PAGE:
So how do you optimize content for consumers?

1. Find out what your consumers like! Use simple on-site surveys to ask consumers what type of content they prefer (video, blogs, infographics, etc.) and adjust your strategy accordingly.

2. Figure out the voice your brand uses and ensure its still resonating with your desired customer base. Brands grow and change as their consumers do, so be sure that over time, your content voice is “evolving” accordingly.

3. Talk to them as a human not a brand or computer. They want to connect with you on a personal level so they know they matter to you as more than just a source of profit.

4. Be aware of outside trends related to your consumers from either competitors or other non-competing brands and products within your industry.

5. Ask consumers what they want to know more about, hear more about, see change, or have clarified. This is an easy way to generate content and acknowledge customer needs and desires while also providing key information that’s most likely keyword rich.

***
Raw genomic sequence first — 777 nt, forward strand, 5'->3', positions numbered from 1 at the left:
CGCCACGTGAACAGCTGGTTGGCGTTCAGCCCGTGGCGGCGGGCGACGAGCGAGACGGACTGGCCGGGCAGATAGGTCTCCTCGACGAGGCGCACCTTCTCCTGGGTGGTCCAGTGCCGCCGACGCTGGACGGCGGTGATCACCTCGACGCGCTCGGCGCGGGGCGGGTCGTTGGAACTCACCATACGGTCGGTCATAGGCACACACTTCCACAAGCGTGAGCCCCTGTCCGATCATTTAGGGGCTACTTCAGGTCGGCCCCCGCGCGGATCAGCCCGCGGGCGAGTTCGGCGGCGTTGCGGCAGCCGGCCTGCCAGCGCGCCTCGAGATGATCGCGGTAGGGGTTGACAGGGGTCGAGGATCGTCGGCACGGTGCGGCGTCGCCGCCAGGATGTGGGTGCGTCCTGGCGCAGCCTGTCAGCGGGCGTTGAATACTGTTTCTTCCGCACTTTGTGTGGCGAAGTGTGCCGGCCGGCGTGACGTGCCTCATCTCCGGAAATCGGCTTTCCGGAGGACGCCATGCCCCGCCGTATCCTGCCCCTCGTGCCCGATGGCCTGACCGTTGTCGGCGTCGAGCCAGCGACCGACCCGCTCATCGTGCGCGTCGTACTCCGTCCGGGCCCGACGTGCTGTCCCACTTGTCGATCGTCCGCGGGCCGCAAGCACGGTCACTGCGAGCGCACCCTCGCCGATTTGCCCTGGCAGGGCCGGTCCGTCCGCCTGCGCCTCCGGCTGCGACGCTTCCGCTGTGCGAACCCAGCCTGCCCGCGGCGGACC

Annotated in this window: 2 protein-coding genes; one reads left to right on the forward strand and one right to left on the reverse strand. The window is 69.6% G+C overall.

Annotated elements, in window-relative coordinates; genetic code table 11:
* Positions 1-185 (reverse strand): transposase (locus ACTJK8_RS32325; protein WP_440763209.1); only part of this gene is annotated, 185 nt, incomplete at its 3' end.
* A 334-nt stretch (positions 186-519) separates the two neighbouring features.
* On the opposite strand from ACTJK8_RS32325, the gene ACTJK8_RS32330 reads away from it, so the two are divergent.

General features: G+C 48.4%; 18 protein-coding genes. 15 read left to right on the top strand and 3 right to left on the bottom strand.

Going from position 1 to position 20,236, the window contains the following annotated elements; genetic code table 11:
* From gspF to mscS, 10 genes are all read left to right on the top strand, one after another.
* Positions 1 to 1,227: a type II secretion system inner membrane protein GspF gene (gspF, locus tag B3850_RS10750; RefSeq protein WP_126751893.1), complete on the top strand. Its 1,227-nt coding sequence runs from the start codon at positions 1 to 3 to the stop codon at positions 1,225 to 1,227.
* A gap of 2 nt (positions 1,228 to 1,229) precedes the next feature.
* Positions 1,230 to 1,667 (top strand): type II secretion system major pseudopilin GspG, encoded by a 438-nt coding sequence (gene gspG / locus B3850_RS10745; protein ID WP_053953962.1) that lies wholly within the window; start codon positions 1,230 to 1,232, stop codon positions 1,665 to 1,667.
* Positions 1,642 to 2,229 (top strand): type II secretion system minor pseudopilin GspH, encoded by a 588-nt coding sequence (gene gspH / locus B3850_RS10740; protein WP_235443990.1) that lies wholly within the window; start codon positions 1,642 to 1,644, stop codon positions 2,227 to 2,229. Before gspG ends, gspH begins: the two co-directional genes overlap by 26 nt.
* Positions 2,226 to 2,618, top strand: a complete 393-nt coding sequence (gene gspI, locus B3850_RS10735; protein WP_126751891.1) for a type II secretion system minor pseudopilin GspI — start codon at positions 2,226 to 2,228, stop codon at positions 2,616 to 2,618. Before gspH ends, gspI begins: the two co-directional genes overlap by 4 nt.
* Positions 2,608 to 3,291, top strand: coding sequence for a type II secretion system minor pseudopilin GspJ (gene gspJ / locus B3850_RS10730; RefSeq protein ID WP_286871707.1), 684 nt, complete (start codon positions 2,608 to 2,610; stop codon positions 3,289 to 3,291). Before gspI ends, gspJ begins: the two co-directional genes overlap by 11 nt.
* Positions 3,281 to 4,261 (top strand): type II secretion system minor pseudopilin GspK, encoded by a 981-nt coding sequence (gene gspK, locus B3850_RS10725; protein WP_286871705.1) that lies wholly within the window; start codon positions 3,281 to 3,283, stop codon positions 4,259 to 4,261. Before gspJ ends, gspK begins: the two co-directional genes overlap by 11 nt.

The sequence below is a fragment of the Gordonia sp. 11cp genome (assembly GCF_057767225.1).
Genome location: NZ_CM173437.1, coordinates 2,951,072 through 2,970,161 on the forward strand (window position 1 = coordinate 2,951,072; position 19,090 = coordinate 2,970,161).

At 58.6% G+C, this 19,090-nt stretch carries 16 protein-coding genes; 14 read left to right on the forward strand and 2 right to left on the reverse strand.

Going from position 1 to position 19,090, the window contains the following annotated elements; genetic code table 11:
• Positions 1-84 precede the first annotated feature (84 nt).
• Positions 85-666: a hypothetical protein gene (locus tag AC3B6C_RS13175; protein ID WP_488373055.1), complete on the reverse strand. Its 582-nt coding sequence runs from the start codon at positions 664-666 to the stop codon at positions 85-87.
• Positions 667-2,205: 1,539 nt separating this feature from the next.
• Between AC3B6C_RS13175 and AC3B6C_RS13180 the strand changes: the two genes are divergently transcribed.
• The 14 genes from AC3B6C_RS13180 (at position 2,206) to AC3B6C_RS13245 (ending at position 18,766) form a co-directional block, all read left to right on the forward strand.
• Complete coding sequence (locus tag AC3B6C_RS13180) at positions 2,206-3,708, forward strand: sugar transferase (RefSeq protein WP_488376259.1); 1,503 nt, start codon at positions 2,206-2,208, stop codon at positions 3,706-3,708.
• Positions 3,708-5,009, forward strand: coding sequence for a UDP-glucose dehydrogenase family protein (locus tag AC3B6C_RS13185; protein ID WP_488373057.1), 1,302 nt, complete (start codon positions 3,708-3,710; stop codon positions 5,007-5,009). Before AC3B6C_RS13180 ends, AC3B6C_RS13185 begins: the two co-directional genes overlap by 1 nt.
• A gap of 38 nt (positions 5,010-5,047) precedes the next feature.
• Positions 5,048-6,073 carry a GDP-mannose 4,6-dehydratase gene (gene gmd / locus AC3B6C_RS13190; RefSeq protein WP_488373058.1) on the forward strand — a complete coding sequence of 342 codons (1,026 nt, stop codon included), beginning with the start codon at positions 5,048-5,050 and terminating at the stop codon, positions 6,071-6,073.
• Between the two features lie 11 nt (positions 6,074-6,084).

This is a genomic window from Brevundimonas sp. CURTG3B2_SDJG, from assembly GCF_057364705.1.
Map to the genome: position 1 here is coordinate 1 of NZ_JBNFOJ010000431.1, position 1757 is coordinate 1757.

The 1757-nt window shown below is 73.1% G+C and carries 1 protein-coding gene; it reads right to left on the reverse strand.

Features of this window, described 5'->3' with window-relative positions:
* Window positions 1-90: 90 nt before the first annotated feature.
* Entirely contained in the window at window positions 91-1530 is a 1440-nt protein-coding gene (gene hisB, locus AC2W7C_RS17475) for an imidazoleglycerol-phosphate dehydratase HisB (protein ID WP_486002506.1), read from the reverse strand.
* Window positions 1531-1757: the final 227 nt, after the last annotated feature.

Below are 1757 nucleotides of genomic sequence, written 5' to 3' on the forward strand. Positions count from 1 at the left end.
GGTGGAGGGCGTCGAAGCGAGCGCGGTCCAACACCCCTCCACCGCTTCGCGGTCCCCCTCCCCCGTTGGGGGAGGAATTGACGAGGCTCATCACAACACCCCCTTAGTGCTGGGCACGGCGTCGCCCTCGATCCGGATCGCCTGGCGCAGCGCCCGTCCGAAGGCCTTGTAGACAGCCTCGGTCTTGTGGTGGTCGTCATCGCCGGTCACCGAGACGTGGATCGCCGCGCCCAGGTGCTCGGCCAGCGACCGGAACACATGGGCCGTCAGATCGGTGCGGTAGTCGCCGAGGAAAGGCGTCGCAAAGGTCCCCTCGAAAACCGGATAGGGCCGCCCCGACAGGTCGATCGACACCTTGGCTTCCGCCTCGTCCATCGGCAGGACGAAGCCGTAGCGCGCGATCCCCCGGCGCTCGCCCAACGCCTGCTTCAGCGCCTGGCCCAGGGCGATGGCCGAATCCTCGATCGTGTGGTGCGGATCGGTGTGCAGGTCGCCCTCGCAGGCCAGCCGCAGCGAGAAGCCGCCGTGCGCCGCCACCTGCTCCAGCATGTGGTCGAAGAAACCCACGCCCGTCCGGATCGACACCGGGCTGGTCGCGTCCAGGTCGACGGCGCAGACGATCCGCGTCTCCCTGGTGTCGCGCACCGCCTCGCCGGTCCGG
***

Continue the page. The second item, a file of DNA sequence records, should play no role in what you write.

6. Adapt to your customer base’s age, generation and demographic. This one is simple. As your brand grows older, your customer base either grows older or undergoes a general shift. For example, if your customer base was Baby Boomers and is now Seniors, the concerns, way of talking, imagery and way content is presented will change. If your products target young teens, you will see a generational shift from Millennials to
Generation Y or Z and will need to adapt your strategies according to each generation’s way of thinking or utilizing technology and your products. Finally, as times change, so too does the value of a given product or the financial capability of many consumers. Be aware of the economic influences on your target audience and be looking for ways to help get more customers by altering costs. The once overly expensive Apple Watch is a good example. Apple has since begun lowering its price to reach more customers as smartwatch desires decline.

Original post: Optimizing Content for Consumers NOT Just Keywords

How to Stay Up to Date on Blogging and Content Marketing Trends

Perhaps you’re doing well now, but will you still be competitive in six months, a year, or five years? If you continue using the same techniques and processes, then chances are, you’ll eventually fade into obscurity. That’s why we recommend developing a method of staying up to date with new trends and industry developments.